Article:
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Hazard Coal challenges American Resources lease bid in Cambrian bankruptcy

The owner of eastern Kentucky coal properties disputed the validity of American Resources Corp.'s bid for their leases in Cambrian Coal Corp.'s bankruptcy proceedings.

Hazard Coal Corporation, which owns the properties in Perry County, Ky., wrote in a Dec. 10 filing with the U.S. Bankruptcy Court for the Eastern District of Kentucky that its lease with Perry County Coal LLC, a subsidiary of Cambrian, expired four days before the debtors filed for bankruptcy protection. Hazard alleges that it terminated the lease after the debtor missed its annual minimum royalty payment, triggering an event of default.

A court approved Cambrian's plan to sell off its assets in September, which included transferring some of Cambrian's assets pertaining to three active mines and a preparation plant to American Resources.

Hazard argued that its lease with the debtors expired prepetition, meaning they cannot be transferred to American Resources, or ARC, and "the liabilities will remain those of the Debtors' bankruptcy estates to the detriment of the creditors of the estate, including Hazard Coal."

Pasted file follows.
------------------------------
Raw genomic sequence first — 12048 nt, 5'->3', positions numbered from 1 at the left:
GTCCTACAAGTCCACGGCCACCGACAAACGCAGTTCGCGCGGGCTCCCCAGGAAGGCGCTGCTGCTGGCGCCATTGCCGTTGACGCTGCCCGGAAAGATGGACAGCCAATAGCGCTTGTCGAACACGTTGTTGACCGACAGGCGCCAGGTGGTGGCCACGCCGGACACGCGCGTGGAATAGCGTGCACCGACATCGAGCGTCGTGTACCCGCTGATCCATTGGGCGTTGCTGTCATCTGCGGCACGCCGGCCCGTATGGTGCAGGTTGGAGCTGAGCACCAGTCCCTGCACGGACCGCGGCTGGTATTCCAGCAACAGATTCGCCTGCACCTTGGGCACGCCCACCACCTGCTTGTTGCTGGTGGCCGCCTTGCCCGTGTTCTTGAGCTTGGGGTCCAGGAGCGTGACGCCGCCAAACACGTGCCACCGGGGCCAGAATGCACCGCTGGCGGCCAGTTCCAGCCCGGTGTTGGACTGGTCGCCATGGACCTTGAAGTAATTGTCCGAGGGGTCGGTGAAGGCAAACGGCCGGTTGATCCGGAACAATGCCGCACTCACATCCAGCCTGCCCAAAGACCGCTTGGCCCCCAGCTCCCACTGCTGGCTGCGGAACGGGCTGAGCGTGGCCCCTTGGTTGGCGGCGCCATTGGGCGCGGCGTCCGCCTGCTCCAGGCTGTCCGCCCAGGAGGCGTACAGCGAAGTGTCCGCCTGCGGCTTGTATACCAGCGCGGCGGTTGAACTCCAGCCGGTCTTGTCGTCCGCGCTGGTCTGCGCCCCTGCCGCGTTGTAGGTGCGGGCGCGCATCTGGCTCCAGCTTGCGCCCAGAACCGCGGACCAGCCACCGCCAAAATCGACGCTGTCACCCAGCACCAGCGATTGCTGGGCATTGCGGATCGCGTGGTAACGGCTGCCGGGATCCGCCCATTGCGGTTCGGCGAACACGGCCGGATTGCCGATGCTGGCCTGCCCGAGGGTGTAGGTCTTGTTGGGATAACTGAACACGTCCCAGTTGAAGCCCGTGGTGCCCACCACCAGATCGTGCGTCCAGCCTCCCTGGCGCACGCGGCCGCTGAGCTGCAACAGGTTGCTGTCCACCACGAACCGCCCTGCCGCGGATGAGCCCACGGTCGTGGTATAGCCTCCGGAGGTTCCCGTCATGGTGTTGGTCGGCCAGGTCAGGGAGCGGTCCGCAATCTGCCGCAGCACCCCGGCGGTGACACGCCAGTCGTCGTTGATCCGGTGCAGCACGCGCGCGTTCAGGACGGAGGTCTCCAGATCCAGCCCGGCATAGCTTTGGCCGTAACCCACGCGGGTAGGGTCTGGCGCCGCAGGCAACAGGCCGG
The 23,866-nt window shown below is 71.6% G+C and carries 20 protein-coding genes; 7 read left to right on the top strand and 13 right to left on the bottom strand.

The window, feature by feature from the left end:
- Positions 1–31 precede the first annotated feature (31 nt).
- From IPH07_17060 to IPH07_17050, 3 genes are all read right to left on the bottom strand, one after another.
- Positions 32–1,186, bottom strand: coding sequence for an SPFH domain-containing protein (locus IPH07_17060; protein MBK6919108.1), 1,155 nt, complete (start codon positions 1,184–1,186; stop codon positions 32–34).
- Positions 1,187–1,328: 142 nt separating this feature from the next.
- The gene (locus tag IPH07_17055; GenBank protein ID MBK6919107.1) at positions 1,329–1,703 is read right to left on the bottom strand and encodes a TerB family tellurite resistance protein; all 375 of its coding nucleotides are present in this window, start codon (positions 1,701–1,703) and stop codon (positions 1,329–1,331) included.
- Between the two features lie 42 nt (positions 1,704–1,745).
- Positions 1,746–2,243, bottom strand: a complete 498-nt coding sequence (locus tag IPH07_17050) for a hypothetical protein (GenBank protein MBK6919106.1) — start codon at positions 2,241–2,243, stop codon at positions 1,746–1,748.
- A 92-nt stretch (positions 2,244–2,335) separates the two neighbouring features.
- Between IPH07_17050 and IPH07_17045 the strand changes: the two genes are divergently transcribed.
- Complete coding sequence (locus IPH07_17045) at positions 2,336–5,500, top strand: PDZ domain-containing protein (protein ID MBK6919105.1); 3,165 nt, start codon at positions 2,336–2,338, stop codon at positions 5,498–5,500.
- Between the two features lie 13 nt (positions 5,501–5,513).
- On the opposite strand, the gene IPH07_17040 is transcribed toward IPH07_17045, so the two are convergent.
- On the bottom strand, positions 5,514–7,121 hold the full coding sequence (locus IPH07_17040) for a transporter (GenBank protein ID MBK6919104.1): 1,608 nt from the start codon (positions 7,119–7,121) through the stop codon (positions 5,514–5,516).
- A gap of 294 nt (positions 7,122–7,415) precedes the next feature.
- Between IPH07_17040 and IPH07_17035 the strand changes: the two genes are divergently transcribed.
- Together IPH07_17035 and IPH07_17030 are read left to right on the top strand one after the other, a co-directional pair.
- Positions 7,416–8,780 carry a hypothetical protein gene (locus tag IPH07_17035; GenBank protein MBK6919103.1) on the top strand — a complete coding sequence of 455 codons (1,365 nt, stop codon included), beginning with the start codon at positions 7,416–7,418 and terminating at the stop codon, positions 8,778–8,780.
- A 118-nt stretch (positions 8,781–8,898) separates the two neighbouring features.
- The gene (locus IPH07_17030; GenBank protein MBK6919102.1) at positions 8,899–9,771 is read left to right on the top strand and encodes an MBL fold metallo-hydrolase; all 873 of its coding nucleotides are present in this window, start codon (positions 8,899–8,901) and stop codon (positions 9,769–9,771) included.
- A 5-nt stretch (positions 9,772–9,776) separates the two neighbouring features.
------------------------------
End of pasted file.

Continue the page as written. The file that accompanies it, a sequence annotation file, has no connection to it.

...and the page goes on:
The debtors and American Resources have objected, saying certain provisions in the bid procedures and sale order, such as objection deadlines, bar Hazard from raising the issue.

Hazard is seeking an opportunity to prove that the lease expired prepetition, which it claims the debtors and American Resources understood. It also wants to prove that American Resources "lacked good faith in purchasing the Perry County Assets, that the very nature of the Bid Procedures Order and Sale Order created an impossibility of ARC's performance thereunder, and to correct manifest injustice by ARC's inability to adhere to requirements under the Lease," according to court documents.

In a separate filing submitted Dec. 6, the Kentucky Employers' Mutual Insurance Company asked the court to sanction American Resources and its subsidiary, claiming those entities had not made a more than $90,000 payment that was due Dec. 2 or suggested an alternative payment schedule. The insurance company has filed three motions attempting to receive its court-determined payment under the sale order.

The companies' "flagrant disregard of the terms of this Court's order necessitate this Court's exercise of authority to determine and impose a proper sanction," the document states.

American Resources received a letter from the Nasdaq Stock Market in October regarding its noncompliance with the exchange's listing rule. The company has until April 6, 2020, to increase and maintain its share price to at least $1 per share for 10 consecutive business days or more.